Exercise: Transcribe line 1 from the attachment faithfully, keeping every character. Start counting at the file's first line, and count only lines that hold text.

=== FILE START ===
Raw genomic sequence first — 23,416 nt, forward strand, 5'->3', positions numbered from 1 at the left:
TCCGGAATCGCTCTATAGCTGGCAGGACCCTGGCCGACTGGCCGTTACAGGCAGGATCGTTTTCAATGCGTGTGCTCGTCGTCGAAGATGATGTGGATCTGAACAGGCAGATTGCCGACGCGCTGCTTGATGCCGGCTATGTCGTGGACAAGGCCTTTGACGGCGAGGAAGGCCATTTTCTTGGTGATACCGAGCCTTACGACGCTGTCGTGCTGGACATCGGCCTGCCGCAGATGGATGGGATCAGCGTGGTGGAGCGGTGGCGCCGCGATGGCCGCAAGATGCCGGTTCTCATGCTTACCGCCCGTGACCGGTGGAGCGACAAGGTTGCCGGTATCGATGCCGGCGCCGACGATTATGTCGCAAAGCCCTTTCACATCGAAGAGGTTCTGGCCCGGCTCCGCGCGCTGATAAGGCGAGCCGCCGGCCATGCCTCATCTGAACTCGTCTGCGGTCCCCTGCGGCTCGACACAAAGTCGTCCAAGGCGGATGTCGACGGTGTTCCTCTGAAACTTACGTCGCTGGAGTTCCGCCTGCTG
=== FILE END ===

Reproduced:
Raw genomic sequence first — 23,416 nt, forward strand, 5'->3', positions numbered from 1 at the left: